Wednesday, May 9, 2012

A pastoral response to the passage of Amendment One

Below is a piece written by St. Luke's rector, the Rev. Anne Hodges-Copple, today, the day after the passage of an amendment to the North Carolina state constitution which would make marriage between one man and one woman the only legally recognized domestic union in the state.

And this is the victory that conquers the world, our faith.

For the love of God is this, that we obey his commandments. And his commandments are not burdensome, for whatever is born of God conquers the world. And this is the victory that conquers the world, our faith. Who is it that conquers the world but the one who believes that Jesus is the Son of God? 1 JOHN 5:1-6

The day after an election, any election, we rush to the papers to look for the winners and losers. Did “our guy” win?  Did “our cause” prevail?  Who is claiming victory and who will have to wait and hope and fight the good fight another day?

On the day after a particularly contentious election , which makes plain the painful and bitter divisions among the members of Christ’s body, where is the good news? While some parts of the church celebrate the passage of Amendment One, others who already hold Christians in low regard find their suspicions of religious intolerance among followers of Jesus Christ confirmed. Where is the good news in that? Christians and other people of faith who worked passionately for the defeat of the amendment may feel tempted to just retreat back into their protected enclaves of the likeminded, perhaps surrendering to temptations of being intolerant and hateful toward neighbors who have been intolerant and hateful toward them.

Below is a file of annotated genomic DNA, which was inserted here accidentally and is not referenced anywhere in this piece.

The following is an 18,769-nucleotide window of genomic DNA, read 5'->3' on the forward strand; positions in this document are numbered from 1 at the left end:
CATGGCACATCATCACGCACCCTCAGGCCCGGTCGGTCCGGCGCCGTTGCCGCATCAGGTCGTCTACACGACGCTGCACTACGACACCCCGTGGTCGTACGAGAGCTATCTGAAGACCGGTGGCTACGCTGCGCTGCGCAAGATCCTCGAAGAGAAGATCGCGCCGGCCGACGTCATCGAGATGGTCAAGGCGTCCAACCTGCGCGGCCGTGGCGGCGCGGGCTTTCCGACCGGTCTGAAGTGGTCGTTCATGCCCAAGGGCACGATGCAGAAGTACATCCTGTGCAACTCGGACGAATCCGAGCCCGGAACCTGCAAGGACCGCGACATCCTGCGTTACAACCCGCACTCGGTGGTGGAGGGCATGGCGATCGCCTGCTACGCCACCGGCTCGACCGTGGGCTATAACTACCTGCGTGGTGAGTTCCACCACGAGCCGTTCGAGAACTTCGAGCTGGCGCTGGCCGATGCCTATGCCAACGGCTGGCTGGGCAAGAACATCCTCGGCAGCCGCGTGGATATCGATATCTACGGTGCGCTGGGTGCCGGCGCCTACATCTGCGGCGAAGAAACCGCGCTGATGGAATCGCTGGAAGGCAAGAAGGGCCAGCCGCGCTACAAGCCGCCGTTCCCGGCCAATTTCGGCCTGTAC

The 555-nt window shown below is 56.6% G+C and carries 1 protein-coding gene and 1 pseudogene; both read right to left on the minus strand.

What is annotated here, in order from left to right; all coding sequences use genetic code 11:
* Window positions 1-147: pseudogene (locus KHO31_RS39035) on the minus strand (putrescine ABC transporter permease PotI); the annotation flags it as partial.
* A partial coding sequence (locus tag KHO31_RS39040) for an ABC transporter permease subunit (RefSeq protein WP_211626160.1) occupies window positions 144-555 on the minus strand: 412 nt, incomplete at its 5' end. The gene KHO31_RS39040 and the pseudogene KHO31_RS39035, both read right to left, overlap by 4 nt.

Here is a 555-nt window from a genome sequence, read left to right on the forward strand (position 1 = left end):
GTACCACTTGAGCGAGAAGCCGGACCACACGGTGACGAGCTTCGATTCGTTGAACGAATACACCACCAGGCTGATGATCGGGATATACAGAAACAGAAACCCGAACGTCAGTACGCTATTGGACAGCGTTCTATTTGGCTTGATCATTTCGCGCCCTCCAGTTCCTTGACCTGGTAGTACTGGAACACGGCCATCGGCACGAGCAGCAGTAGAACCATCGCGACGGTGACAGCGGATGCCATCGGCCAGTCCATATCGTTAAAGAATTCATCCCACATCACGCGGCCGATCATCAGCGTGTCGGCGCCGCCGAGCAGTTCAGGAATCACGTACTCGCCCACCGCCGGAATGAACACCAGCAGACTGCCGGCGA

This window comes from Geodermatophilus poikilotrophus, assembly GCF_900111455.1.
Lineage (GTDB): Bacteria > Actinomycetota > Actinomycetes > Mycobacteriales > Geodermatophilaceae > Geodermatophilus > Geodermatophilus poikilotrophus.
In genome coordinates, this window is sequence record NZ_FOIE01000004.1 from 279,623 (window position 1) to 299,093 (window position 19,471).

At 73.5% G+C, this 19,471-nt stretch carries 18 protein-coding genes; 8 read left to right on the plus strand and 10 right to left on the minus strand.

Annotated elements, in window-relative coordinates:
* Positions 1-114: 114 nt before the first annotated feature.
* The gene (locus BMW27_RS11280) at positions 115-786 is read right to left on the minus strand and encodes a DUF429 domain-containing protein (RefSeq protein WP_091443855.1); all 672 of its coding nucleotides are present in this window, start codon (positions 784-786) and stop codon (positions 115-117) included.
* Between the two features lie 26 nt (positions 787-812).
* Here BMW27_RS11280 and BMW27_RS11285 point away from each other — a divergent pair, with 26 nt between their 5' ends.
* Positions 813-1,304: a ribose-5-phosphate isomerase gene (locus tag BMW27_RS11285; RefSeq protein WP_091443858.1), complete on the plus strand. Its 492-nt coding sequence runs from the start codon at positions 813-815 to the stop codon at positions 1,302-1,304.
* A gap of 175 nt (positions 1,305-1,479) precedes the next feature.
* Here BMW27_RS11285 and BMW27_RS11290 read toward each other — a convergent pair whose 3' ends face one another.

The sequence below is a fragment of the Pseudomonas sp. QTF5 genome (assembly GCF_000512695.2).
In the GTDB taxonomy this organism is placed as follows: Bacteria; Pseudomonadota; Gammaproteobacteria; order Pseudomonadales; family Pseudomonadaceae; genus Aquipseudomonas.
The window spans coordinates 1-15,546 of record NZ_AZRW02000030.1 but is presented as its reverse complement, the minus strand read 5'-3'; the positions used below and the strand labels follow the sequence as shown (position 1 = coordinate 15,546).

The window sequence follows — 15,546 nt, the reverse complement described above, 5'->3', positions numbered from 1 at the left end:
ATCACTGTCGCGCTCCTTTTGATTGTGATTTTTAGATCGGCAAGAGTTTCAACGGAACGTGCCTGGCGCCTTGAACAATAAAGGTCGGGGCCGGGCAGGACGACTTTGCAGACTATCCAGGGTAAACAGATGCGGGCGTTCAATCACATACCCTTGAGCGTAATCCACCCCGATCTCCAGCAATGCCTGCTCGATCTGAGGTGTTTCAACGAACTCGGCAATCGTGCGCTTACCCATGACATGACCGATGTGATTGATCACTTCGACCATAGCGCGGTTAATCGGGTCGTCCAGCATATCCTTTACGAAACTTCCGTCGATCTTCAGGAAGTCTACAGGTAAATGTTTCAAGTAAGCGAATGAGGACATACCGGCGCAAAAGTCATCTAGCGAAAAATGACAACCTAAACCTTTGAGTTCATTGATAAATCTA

Where is the good news in that?

The Good News is where it has always been. Not in headlines as if they tell the deeper story of salvation.  Not in political power structures as if they hold ultimate keys to our freedom. The Good News is the Easter news: the love of God in Jesus Christ lives among us, walks among us and even works among us in surprising but always life giving ways. Always.  It is just that sometimes, some days, some seasons, Jesus is hard to see.  Those disciples on the road to Emmaus on the first Easter morning? They felt bereft and abandoned. But they weren’t.  Mary Magdalene in the garden on Easter morning was so caught up in her grief that she did recognize Jesus when he came to her side in a completely new and initially unrecognizable way.

Today is more than the day after an election. It is a new day with new possibilities for loving God, loving our neighbors, seeking justice and showing mercy.  Now don’t misunderstand. It is not a day to merely step back into a private world lacking in engagement with the very real challenges and struggles of the day. I read two papers this morning plus TV and radio coverage.  We who expect protection of our religious freedom must work to protect the freedoms of others.  Christians must engage passionately and respectfully with other Christians whose understanding of scripture and tradition differs from our own even and especially in matters critical to defending the dignity of all children of God.

The victory of our faith is that no matter what the setbacks along the way, Jesus is still the way, the truth and the life. The victory of our faith is in following the commandment of Jesus to love one another as God as loved us. Today and always.

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